I have an experiment I would love to run. I would love to compare the actual winners of Olympic events with the pre-event favorites, in two categories: Those events with objective standards (time, distance, etc) and those that are judged (e.g. skating). My hypothesis is that in judged events, barring a disaster (e.g. falling in a skating jump) judges tend to give high marks to those who they come in expecting to win. I would expect that for people deeply tied into a sport (which Olympic judges are) it is impossible to totally separate the contestant's past body of work from their current performance. I therefore would guess that favorites fail to win at objectively measured events more often than in judged events (again barring Michelle-Kwan-like falls).
Update: In another great moment in Coyote's reinventing the wheel, a reader emails to say that this phenomenon is called "anchoring":
Anchoring or focalism is a term used in psychology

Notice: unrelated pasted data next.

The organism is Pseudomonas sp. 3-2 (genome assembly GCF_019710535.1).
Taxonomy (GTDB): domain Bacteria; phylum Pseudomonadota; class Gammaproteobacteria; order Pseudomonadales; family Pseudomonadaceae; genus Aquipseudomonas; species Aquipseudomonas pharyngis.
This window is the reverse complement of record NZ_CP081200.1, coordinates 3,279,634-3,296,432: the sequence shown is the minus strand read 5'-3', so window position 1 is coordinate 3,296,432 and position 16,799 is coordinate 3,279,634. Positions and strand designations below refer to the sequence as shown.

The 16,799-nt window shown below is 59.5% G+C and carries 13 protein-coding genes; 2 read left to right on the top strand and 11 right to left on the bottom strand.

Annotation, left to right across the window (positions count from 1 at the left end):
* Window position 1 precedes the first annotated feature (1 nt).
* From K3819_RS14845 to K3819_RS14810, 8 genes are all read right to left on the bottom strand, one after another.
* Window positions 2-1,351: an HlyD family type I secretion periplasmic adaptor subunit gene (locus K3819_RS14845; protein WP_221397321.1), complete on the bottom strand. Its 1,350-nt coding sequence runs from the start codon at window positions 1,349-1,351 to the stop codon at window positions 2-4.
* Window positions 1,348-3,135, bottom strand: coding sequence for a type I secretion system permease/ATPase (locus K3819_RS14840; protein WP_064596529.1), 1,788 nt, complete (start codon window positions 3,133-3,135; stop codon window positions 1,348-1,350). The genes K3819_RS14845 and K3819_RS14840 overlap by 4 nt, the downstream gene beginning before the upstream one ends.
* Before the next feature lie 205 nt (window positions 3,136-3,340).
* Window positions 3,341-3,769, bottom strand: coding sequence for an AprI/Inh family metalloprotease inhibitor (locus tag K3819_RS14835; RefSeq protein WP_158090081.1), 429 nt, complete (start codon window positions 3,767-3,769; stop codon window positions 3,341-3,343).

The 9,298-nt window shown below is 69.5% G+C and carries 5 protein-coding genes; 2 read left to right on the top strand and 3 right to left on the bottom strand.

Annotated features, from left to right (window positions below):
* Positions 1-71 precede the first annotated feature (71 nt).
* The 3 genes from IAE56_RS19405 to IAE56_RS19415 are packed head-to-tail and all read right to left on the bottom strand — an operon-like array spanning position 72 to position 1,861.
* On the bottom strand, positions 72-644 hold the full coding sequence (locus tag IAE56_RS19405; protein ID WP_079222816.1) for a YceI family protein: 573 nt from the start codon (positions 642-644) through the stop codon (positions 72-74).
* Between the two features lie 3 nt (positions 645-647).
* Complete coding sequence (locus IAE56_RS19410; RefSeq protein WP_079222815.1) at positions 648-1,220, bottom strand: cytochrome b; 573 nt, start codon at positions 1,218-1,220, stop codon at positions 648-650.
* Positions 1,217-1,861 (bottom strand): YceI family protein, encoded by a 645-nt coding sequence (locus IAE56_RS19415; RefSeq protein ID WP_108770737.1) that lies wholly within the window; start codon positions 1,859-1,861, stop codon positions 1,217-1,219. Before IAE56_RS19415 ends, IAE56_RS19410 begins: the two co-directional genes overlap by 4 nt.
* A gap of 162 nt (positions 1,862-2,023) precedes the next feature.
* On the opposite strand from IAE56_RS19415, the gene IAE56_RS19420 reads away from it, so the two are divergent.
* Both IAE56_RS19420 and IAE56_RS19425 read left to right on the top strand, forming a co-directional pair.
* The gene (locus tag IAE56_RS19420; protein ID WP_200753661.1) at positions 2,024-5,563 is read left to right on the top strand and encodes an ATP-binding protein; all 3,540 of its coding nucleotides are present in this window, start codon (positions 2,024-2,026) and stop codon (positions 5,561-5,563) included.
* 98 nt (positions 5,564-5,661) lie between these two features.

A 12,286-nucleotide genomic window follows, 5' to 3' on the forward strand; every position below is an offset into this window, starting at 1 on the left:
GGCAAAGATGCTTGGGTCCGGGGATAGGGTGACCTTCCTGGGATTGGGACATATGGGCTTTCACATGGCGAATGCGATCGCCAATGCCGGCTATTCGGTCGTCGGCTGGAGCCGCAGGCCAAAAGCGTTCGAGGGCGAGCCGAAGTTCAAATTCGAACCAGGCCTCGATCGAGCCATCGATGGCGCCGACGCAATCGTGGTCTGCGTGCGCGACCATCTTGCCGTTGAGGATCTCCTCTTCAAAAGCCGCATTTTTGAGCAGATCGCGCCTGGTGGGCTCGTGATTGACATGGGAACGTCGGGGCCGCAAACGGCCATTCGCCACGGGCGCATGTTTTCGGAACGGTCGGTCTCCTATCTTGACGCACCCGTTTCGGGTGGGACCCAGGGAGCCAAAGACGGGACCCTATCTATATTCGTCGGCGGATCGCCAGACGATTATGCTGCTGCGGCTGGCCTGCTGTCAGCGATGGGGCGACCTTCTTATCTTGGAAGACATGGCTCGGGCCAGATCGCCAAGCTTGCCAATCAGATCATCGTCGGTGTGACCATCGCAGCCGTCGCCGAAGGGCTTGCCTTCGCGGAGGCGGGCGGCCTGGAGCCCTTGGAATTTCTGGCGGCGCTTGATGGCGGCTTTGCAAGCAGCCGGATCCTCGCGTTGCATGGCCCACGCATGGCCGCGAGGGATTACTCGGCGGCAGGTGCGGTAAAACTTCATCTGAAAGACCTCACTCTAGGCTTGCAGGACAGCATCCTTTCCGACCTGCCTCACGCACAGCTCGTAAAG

to describe the common human tendency to rely too heavily, or "anchor,"
on one trait or piece of information when making decisions.
During normal decision making, individuals anchor, or overly rely,
on specific information or a specific value and then adjust to that
value to account for other elements of the circumstance. Usually once
the anchor is set, there is a bias toward that value.
This apparently occurs even when the number has nothing to do with the decision:
according to Daniel Kahneman if an audience is asked firstly to memorise the last 4 digits of their social security number and then to estimate the number of physicians in New York the correlation between the two numbers is around 0.4"”far
beyond what would be expected by chance. The simple act of thinking of
the first number strongly influences the second, even though there is
no logical connection between them.
I would presume that a number that was more related, like a figure skating pairs couple's world ranking upon entering the competition, would have an even greater impact on the decision.